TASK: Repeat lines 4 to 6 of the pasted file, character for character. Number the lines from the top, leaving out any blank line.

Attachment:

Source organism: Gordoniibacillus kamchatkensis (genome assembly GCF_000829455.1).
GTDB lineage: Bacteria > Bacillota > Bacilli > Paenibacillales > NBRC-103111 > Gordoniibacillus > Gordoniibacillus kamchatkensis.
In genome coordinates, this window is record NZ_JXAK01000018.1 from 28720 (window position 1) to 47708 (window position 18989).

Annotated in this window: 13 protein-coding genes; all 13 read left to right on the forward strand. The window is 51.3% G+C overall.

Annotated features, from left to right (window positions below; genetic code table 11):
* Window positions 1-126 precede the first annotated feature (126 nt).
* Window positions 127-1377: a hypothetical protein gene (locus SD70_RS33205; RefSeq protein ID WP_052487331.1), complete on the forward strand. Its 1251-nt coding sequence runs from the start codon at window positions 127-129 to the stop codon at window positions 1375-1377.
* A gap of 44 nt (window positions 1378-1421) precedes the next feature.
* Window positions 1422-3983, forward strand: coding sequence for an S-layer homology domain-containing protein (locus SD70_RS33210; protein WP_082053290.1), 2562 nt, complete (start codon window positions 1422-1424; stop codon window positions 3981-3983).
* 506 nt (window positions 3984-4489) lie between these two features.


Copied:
Annotated in this window: 13 protein-coding genes; all 13 read left to right on the forward strand. The window is 51.3% G+C overall.

Annotated features, from left to right (window positions below; genetic code table 11):
* Window positions 1-126 precede the first annotated feature (126 nt).